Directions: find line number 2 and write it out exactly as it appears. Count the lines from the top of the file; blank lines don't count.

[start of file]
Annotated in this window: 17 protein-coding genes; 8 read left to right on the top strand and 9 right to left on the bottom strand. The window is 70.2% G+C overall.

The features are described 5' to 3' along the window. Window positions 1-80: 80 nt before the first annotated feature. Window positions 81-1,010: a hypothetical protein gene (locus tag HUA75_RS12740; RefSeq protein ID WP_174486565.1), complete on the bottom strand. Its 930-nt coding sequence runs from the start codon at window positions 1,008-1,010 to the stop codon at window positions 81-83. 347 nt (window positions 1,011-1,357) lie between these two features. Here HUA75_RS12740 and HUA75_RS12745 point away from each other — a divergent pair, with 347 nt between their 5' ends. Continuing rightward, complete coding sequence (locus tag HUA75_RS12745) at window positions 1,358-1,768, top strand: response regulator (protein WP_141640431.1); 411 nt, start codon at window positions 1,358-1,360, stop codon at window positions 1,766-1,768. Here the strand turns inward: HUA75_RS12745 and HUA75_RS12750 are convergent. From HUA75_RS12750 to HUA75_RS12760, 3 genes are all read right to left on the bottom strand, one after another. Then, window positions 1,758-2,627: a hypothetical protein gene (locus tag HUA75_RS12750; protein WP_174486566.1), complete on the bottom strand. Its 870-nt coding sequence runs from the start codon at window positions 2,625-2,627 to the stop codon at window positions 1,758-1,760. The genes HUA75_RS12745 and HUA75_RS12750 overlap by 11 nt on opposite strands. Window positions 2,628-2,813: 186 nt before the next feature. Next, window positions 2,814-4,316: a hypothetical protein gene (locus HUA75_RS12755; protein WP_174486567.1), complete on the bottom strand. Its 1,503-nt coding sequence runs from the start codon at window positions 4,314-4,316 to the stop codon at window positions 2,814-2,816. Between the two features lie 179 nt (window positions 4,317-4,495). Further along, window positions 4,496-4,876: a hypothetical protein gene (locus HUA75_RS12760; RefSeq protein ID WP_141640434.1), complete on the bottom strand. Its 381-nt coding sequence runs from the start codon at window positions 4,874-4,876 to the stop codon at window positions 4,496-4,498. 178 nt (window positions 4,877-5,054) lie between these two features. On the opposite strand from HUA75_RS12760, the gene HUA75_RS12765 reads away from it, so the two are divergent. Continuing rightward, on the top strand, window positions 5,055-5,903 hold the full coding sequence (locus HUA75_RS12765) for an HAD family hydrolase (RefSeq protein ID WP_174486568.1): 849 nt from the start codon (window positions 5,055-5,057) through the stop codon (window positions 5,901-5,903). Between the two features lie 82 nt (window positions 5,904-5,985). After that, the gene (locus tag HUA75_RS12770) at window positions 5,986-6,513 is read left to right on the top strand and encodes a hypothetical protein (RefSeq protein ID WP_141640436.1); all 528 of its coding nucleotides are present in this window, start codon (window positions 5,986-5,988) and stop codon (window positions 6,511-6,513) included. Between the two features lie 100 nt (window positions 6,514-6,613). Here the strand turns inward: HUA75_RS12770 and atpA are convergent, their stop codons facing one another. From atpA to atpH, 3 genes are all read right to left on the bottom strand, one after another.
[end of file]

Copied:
The features are described 5' to 3' along the window. Window positions 1-80: 80 nt before the first annotated feature. Window positions 81-1,010: a hypothetical protein gene (locus tag HUA75_RS12740; RefSeq protein ID WP_174486565.1), complete on the bottom strand. Its 930-nt coding sequence runs from the start codon at window positions 1,008-1,010 to the stop codon at window positions 81-83. 347 nt (window positions 1,011-1,357) lie between these two features. Here HUA75_RS12740 and HUA75_RS12745 point away from each other — a divergent pair, with 347 nt between their 5' ends. Continuing rightward, complete coding sequence (locus tag HUA75_RS12745) at window positions 1,358-1,768, top strand: response regulator (protein WP_141640431.1); 411 nt, start codon at window positions 1,358-1,360, stop codon at window positions 1,766-1,768. Here the strand turns inward: HUA75_RS12745 and HUA75_RS12750 are convergent. From HUA75_RS12750 to HUA75_RS12760, 3 genes are all read right to left on the bottom strand, one after another. Then, window positions 1,758-2,627: a hypothetical protein gene (locus tag HUA75_RS12750; protein WP_174486566.1), complete on the bottom strand. Its 870-nt coding sequence runs from the start codon at window positions 2,625-2,627 to the stop codon at window positions 1,758-1,760. The genes HUA75_RS12745 and HUA75_RS12750 overlap by 11 nt on opposite strands. Window positions 2,628-2,813: 186 nt before the next feature. Next, window positions 2,814-4,316: a hypothetical protein gene (locus HUA75_RS12755; protein WP_174486567.1), complete on the bottom strand. Its 1,503-nt coding sequence runs from the start codon at window positions 4,314-4,316 to the stop codon at window positions 2,814-2,816. Between the two features lie 179 nt (window positions 4,317-4,495). Further along, window positions 4,496-4,876: a hypothetical protein gene (locus HUA75_RS12760; RefSeq protein ID WP_141640434.1), complete on the bottom strand. Its 381-nt coding sequence runs from the start codon at window positions 4,874-4,876 to the stop codon at window positions 4,496-4,498. 178 nt (window positions 4,877-5,054) lie between these two features. On the opposite strand from HUA75_RS12760, the gene HUA75_RS12765 reads away from it, so the two are divergent. Continuing rightward, on the top strand, window positions 5,055-5,903 hold the full coding sequence (locus HUA75_RS12765) for an HAD family hydrolase (RefSeq protein ID WP_174486568.1): 849 nt from the start codon (window positions 5,055-5,057) through the stop codon (window positions 5,901-5,903). Between the two features lie 82 nt (window positions 5,904-5,985). After that, the gene (locus tag HUA75_RS12770) at window positions 5,986-6,513 is read left to right on the top strand and encodes a hypothetical protein (RefSeq protein ID WP_141640436.1); all 528 of its coding nucleotides are present in this window, start codon (window positions 5,986-5,988) and stop codon (window positions 6,511-6,513) included. Between the two features lie 100 nt (window positions 6,514-6,613). Here the strand turns inward: HUA75_RS12770 and atpA are convergent, their stop codons facing one another. From atpA to atpH, 3 genes are all read right to left on the bottom strand, one after another.